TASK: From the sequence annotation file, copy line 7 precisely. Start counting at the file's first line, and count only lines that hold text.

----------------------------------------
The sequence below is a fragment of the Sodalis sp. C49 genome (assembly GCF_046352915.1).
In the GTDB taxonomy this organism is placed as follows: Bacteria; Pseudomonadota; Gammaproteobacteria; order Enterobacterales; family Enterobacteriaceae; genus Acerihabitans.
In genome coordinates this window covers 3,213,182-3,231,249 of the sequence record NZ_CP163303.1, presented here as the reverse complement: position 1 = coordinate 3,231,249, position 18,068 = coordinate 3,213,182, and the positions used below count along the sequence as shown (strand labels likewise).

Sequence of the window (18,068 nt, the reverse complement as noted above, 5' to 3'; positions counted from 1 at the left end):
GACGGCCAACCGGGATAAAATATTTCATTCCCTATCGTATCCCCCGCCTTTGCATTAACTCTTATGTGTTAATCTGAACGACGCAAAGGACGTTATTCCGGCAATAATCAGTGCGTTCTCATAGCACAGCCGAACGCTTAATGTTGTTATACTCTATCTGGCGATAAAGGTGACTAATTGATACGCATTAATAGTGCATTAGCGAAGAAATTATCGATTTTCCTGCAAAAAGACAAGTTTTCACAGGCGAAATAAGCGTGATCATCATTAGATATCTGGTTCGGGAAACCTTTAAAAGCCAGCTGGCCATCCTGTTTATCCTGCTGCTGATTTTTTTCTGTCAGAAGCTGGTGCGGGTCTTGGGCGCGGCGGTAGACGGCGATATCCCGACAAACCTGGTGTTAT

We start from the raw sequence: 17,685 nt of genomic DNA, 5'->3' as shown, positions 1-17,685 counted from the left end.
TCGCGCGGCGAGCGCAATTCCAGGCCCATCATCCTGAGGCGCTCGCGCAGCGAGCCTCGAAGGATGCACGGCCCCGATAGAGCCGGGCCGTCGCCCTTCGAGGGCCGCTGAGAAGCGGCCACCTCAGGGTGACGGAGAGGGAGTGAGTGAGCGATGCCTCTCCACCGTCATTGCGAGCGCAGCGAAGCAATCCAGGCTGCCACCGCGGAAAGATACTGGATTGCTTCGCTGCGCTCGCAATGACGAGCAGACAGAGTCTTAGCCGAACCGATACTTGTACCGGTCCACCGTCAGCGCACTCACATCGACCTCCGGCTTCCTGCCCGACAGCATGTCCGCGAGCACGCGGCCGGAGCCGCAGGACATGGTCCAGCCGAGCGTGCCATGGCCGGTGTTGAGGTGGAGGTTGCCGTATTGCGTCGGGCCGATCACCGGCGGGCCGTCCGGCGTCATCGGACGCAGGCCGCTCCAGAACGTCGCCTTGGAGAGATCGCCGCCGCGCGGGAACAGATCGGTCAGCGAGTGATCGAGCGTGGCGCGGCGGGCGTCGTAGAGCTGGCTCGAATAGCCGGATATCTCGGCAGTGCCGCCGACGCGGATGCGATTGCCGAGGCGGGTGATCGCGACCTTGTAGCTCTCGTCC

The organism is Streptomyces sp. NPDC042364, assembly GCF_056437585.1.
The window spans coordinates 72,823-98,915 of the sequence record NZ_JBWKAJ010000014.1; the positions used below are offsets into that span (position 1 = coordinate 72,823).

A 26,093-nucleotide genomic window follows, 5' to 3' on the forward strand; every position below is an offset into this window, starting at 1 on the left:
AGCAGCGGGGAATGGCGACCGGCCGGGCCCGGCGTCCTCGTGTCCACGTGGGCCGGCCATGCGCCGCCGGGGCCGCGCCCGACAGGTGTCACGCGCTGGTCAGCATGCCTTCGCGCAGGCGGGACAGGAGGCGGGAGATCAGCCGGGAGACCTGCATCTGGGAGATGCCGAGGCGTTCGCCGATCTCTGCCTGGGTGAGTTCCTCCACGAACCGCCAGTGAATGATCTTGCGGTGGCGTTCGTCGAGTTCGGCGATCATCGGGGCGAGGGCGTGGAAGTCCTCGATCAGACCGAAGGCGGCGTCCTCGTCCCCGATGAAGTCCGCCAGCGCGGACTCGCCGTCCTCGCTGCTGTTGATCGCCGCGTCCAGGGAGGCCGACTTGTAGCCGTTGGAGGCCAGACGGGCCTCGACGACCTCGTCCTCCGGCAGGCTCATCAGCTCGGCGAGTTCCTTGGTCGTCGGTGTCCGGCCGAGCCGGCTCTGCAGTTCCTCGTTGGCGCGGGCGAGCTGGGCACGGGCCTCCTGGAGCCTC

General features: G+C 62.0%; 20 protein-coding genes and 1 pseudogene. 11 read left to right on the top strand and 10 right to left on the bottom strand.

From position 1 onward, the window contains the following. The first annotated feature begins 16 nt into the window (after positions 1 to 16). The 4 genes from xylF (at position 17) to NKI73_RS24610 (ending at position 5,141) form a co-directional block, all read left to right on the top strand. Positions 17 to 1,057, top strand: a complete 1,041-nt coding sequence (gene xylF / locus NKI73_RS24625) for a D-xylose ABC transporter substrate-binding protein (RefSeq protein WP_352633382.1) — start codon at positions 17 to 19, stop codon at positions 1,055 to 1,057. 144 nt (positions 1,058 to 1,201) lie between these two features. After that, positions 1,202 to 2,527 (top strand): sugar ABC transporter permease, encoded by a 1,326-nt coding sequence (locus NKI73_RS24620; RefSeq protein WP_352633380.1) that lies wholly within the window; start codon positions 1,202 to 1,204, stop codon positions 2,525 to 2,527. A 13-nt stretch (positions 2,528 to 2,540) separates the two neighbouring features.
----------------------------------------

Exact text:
TCGCGCGGCGAGCGCAATTCCAGGCCCATCATCCTGAGGCGCTCGCGCAGCGAGCCTCGAAGGATGCACGGCCCCGATAGAGCCGGGCCGTCGCCCTTCGAGGGCCGCTGAGAAGCGGCCACCTCAGGGTGACGGAGAGGGAGTGAGTGAGCGATGCCTCTCCACCGTCATTGCGAGCGCAGCGAAGCAATCCAGGCTGCCACCGCGGAAAGATACTGGATTGCTTCGCTGCGCTCGCAATGACGAGCAGACAGAGTCTTAGCCGAACCGATACTTGTACCGGTCCACCGTCAGCGCACTCACATCGACCTCCGGCTTCCTGCCCGACAGCATGTCCGCGAGCACGCGGCCGGAGCCGCAGGACATGGTCCAGCCGAGCGTGCCATGGCCGGTGTTGAGGTGGAGGTTGCCGTATTGCGTCGGGCCGATCACCGGCGGGCCGTCCGGCGTCATCGGACGCAGGCCGCTCCAGAACGTCGCCTTGGAGAGATCGCCGCCGCGCGGGAACAGATCGGTCAGCGAGTGATCGAGCGTGGCGCGGCGGGCGTCGTAGAGCTGGCTCGAATAGCCGGATATCTCGGCAGTGCCGCCGACGCGGATGCGATTGCCGAGGCGGGTGATCGCGACCTTGTAGCTCTCGTCC